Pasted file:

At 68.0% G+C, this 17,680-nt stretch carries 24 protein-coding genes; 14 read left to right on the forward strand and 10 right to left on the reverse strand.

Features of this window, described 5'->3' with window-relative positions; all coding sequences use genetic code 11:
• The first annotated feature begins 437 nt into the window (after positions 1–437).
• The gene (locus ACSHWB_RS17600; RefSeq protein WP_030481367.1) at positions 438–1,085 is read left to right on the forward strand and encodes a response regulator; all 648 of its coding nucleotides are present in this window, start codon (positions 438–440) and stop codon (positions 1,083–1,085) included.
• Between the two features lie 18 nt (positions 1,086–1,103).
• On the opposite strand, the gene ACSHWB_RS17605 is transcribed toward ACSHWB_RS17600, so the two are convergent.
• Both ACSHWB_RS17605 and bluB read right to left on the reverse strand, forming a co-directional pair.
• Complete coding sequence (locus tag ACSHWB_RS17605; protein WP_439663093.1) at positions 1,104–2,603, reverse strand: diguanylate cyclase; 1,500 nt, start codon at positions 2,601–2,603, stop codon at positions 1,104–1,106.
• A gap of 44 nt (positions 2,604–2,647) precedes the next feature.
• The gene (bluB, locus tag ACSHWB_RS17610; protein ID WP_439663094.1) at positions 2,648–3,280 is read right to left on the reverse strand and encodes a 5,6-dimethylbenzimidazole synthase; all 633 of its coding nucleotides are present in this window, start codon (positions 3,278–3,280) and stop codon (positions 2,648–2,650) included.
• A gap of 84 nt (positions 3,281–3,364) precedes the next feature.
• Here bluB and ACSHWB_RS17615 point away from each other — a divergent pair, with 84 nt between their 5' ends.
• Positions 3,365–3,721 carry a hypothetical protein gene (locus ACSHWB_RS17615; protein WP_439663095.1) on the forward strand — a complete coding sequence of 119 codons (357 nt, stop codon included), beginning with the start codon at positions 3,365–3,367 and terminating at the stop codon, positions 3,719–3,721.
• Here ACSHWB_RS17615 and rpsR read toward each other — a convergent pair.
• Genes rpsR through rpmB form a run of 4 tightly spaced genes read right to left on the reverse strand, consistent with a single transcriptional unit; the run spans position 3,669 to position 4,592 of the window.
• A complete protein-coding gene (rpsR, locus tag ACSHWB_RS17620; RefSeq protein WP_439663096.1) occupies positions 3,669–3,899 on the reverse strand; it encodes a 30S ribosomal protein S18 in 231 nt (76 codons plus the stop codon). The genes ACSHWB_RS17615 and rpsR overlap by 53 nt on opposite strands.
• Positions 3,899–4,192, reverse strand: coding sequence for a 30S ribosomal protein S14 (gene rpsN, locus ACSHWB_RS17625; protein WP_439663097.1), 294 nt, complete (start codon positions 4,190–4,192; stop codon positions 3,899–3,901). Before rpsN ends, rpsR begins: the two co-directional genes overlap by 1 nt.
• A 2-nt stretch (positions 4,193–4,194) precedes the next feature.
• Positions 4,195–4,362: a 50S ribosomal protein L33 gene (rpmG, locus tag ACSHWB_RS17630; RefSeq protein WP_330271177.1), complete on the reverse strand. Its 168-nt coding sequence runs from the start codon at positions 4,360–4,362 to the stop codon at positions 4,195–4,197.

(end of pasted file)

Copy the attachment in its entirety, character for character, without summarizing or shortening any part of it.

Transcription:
At 68.0% G+C, this 17,680-nt stretch carries 24 protein-coding genes; 14 read left to right on the forward strand and 10 right to left on the reverse strand.

Features of this window, described 5'->3' with window-relative positions; all coding sequences use genetic code 11:
• The first annotated feature begins 437 nt into the window (after positions 1–437).
• The gene (locus ACSHWB_RS17600; RefSeq protein WP_030481367.1) at positions 438–1,085 is read left to right on the forward strand and encodes a response regulator; all 648 of its coding nucleotides are present in this window, start codon (positions 438–440) and stop codon (positions 1,083–1,085) included.
• Between the two features lie 18 nt (positions 1,086–1,103).
• On the opposite strand, the gene ACSHWB_RS17605 is transcribed toward ACSHWB_RS17600, so the two are convergent.
• Both ACSHWB_RS17605 and bluB read right to left on the reverse strand, forming a co-directional pair.
• Complete coding sequence (locus tag ACSHWB_RS17605; protein WP_439663093.1) at positions 1,104–2,603, reverse strand: diguanylate cyclase; 1,500 nt, start codon at positions 2,601–2,603, stop codon at positions 1,104–1,106.
• A gap of 44 nt (positions 2,604–2,647) precedes the next feature.
• The gene (bluB, locus tag ACSHWB_RS17610; protein ID WP_439663094.1) at positions 2,648–3,280 is read right to left on the reverse strand and encodes a 5,6-dimethylbenzimidazole synthase; all 633 of its coding nucleotides are present in this window, start codon (positions 3,278–3,280) and stop codon (positions 2,648–2,650) included.
• A gap of 84 nt (positions 3,281–3,364) precedes the next feature.
• Here bluB and ACSHWB_RS17615 point away from each other — a divergent pair, with 84 nt between their 5' ends.
• Positions 3,365–3,721 carry a hypothetical protein gene (locus ACSHWB_RS17615; protein WP_439663095.1) on the forward strand — a complete coding sequence of 119 codons (357 nt, stop codon included), beginning with the start codon at positions 3,365–3,367 and terminating at the stop codon, positions 3,719–3,721.
• Here ACSHWB_RS17615 and rpsR read toward each other — a convergent pair.
• Genes rpsR through rpmB form a run of 4 tightly spaced genes read right to left on the reverse strand, consistent with a single transcriptional unit; the run spans position 3,669 to position 4,592 of the window.
• A complete protein-coding gene (rpsR, locus tag ACSHWB_RS17620; RefSeq protein WP_439663096.1) occupies positions 3,669–3,899 on the reverse strand; it encodes a 30S ribosomal protein S18 in 231 nt (76 codons plus the stop codon). The genes ACSHWB_RS17615 and rpsR overlap by 53 nt on opposite strands.
• Positions 3,899–4,192, reverse strand: coding sequence for a 30S ribosomal protein S14 (gene rpsN, locus ACSHWB_RS17625; protein WP_439663097.1), 294 nt, complete (start codon positions 4,190–4,192; stop codon positions 3,899–3,901). Before rpsN ends, rpsR begins: the two co-directional genes overlap by 1 nt.
• A 2-nt stretch (positions 4,193–4,194) precedes the next feature.
• Positions 4,195–4,362: a 50S ribosomal protein L33 gene (rpmG, locus tag ACSHWB_RS17630; RefSeq protein WP_330271177.1), complete on the reverse strand. Its 168-nt coding sequence runs from the start codon at positions 4,360–4,362 to the stop codon at positions 4,195–4,197.